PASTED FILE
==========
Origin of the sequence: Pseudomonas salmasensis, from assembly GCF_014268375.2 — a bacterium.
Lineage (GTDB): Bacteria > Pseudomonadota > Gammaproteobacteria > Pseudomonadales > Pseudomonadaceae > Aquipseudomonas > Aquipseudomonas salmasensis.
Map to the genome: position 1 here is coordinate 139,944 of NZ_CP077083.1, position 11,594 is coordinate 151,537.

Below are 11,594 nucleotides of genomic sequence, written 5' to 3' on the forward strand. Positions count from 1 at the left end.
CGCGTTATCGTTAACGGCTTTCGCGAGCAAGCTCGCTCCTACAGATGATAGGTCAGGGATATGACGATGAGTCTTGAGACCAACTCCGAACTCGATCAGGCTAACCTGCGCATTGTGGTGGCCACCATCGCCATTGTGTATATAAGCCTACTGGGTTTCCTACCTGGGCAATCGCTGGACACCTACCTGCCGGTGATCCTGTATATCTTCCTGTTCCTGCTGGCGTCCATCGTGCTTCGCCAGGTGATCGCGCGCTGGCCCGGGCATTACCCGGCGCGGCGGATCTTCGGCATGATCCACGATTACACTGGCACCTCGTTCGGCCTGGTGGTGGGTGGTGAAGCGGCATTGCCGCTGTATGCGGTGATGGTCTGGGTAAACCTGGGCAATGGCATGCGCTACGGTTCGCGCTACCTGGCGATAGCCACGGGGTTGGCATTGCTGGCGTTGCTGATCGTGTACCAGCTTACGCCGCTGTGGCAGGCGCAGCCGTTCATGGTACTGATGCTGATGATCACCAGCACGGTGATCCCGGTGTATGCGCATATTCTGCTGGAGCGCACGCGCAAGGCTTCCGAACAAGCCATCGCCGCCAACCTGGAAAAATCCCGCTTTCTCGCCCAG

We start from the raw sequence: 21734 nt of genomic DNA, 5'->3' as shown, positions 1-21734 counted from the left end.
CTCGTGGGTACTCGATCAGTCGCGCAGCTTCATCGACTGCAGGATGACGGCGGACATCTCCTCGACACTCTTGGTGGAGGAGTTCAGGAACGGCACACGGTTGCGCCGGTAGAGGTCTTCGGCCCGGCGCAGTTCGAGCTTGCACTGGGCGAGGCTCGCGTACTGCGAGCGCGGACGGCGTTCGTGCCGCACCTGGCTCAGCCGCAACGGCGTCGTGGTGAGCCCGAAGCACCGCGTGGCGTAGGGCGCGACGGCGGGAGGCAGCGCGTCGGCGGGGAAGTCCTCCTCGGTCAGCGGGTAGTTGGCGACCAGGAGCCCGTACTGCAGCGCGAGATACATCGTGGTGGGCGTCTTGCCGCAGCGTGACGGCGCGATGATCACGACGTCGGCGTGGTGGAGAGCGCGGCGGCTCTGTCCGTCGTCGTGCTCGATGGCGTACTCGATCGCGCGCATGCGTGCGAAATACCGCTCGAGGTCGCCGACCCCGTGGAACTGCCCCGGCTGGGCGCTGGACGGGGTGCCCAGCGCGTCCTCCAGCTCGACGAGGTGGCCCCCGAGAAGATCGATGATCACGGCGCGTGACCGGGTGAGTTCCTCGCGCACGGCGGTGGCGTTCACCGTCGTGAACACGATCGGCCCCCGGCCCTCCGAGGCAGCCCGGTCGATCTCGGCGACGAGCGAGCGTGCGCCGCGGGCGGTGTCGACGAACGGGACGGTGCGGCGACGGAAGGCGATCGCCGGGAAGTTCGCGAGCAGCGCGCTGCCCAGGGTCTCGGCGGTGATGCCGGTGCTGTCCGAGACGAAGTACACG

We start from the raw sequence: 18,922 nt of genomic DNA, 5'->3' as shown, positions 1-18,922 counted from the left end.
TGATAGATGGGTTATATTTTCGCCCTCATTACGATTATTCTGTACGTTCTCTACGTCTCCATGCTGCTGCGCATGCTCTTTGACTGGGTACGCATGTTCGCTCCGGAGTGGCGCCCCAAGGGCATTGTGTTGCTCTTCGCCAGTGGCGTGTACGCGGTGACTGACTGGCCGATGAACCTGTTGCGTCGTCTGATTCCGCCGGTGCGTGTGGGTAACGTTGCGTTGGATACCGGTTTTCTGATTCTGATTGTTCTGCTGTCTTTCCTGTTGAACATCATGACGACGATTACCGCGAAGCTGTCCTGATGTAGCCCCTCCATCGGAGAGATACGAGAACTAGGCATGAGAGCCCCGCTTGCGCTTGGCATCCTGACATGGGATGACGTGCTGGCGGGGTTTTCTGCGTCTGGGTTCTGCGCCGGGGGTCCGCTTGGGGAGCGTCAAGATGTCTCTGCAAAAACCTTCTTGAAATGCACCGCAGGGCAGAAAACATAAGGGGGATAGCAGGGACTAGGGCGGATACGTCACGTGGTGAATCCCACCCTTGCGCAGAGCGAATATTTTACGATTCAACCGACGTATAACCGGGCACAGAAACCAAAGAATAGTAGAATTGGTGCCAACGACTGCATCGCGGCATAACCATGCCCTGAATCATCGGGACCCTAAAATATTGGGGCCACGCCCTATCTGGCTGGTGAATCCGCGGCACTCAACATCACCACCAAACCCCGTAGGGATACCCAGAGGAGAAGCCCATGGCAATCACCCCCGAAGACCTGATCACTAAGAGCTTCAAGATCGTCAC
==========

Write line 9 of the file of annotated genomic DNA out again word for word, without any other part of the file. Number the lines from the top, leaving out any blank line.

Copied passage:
TGATAGATGGGTTATATTTTCGCCCTCATTACGATTATTCTGTACGTTCTCTACGTCTCCATGCTGCTGCGCATGCTCTTTGACTGGGTACGCATGTTCGCTCCGGAGTGGCGCCCCAAGGGCATTGTGTTGCTCTTCGCCAGTGGCGTGTACGCGGTGACTGACTGGCCGATGAACCTGTTGCGTCGTCTGATTCCGCCGGTGCGTGTGGGTAACGTTGCGTTGGATACCGGTTTTCTGATTCTGATTGTTCTGCTGTCTTTCCTGTTGAACATCATGACGACGATTACCGCGAAGCTGTCCTGATGTAGCCCCTCCATCGGAGAGATACGAGAACTAGGCATGAGAGCCCCGCTTGCGCTTGGCATCCTGACATGGGATGACGTGCTGGCGGGGTTTTCTGCGTCTGGGTTCTGCGCCGGGGGTCCGCTTGGGGAGCGTCAAGATGTCTCTGCAAAAACCTTCTTGAAATGCACCGCAGGGCAGAAAACATAAGGGGGATAGCAGGGACTAGGGCGGATACGTCACGTGGTGAATCCCACCCTTGCGCAGAGCGAATATTTTACGATTCAACCGACGTATAACCGGGCACAGAAACCAAAGAATAGTAGAATTGGTGCCAACGACTGCATCGCGGCATAACCATGCCCTGAATCATCGGGACCCTAAAATATTGGGGCCACGCCCTATCTGGCTGGTGAATCCGCGGCACTCAACATCACCACCAAACCCCGTAGGGATACCCAGAGGAGAAGCCCATGGCAATCACCCCCGAAGACCTGATCACTAAGAGCTTCAAGATCGTCAC